Ryan,

No one picks up a camera because he thinks it’s the raison d’être to start a business. Anyone — everyone — who does wants to support their art (as you may); and you hope it will support you, in turn. (FYI most photographers either don’t know how or don’t have enough time to maximize the pecuniary aspects of photography.) So, in that sense, of course, you shoot for yourself. Granted. However, invariably you have to shoot for a client to support yourself; unless you’re independently wealthy. I’ve known a few — very few — of those kinds of photographers.

Or, if you have clients, then, of course, you shoot for them; to please them. No clients? Amateurism is noble, too. But do you really shoot for yourself? As an artist? Certainly you shoot to support your habit of collecting experiences of one sort or another. Perhaps you want others to see and feel what you experienced when you made that photograph. It’s an enjoyable experience. It’s a life (or a pasttime).Or is it really enjoyable if others don’t enjoy what you’ve done. (Do you keep your photographs to yourself?) Truthfully, you shoot to please other people, so they will have a good opinion of you; so they will know you.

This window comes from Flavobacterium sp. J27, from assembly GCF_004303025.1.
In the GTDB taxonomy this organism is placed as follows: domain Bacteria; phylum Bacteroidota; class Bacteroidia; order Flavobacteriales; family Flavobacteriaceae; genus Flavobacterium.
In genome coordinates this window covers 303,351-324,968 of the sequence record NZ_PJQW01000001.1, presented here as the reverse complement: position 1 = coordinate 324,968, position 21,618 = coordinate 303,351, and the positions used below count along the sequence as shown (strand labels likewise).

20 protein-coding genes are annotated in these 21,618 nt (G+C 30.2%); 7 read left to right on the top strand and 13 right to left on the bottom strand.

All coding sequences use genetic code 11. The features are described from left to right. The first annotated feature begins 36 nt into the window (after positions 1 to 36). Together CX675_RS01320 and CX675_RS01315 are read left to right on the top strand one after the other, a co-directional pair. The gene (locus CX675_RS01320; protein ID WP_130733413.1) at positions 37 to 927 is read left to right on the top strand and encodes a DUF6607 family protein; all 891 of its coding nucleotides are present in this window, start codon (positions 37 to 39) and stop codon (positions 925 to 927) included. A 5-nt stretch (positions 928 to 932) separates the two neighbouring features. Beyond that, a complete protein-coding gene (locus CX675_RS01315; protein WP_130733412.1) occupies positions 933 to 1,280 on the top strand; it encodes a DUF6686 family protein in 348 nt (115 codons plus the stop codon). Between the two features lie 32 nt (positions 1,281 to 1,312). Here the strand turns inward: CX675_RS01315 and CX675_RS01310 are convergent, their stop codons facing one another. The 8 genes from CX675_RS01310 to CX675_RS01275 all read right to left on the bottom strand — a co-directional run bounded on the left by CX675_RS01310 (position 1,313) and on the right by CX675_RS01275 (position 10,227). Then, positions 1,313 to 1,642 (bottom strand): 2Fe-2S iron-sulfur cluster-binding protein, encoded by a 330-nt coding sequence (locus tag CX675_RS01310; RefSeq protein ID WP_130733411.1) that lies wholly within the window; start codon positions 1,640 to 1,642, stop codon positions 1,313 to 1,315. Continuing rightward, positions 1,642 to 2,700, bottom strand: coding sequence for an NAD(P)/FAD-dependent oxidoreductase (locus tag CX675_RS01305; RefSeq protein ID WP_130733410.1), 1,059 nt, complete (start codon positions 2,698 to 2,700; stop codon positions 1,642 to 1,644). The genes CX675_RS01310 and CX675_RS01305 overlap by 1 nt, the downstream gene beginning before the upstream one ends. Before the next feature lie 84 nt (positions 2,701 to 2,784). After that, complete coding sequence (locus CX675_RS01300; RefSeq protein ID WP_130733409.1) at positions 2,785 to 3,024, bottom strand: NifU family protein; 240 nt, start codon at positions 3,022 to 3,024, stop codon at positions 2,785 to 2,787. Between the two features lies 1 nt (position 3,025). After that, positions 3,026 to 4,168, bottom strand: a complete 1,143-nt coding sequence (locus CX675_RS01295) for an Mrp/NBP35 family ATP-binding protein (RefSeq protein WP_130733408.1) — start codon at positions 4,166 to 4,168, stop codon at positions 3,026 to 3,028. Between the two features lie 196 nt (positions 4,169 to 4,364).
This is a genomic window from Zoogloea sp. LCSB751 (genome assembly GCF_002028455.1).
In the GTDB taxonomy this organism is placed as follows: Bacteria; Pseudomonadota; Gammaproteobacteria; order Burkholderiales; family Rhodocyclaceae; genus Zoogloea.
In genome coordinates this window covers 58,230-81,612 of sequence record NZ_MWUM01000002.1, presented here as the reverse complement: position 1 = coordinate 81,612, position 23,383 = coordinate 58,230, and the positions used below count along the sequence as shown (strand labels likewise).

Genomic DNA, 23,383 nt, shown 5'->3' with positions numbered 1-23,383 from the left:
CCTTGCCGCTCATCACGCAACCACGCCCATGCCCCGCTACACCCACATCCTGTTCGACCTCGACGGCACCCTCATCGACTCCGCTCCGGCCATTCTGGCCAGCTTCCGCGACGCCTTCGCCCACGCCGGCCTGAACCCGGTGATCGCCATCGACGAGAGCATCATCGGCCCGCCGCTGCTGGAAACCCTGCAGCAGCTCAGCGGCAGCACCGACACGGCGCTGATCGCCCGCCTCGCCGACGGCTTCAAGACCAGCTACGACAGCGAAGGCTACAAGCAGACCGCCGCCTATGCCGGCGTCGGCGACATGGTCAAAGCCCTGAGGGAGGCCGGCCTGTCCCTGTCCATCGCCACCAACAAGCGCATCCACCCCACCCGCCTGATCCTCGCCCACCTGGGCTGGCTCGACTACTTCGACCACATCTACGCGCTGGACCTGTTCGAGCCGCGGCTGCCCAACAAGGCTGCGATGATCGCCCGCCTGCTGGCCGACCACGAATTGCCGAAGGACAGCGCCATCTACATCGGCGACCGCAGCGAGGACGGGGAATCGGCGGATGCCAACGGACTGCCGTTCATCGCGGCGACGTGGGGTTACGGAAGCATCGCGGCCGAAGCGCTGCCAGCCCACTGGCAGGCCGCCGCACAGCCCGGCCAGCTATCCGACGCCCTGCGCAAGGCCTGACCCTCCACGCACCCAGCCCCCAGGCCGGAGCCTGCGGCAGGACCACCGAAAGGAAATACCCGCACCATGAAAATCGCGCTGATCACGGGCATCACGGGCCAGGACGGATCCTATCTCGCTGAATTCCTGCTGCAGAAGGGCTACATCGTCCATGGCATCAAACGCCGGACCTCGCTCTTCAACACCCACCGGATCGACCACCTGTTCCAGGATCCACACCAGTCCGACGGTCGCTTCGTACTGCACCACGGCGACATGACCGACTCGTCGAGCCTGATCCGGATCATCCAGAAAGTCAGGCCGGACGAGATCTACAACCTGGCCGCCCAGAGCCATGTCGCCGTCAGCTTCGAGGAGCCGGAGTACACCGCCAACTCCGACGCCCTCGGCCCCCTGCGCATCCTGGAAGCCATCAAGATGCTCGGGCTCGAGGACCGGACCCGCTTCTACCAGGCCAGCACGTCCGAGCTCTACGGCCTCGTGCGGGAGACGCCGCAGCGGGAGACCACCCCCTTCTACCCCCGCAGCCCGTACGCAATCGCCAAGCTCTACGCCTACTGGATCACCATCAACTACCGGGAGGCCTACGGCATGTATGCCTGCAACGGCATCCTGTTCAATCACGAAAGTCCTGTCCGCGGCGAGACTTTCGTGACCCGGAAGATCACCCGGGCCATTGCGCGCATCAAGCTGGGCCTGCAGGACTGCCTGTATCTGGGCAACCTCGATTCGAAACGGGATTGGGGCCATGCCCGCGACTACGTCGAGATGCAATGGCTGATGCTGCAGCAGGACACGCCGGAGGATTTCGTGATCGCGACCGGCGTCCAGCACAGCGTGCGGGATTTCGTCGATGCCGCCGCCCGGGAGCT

I’ve never met a photographer who didn’t want recognition — ultimately. You shoot for recognition. That should not be an embarasment. It’s an ineluctable fact, further evidenced because you would write about why you “shoot for yourself.” It’s a bit pretentious to think otherwise. I can say so, having had nearly a half century of experience doing it. If you don’t know it now, you will later.

No. No one shoots for himself.

TZ

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ARTREPRENEUR, PHOTOGRAPHER, CLARINETIST, MOTORCYCLIST Fate follows the path of least resistance. Success follows the path of maximum persistence.

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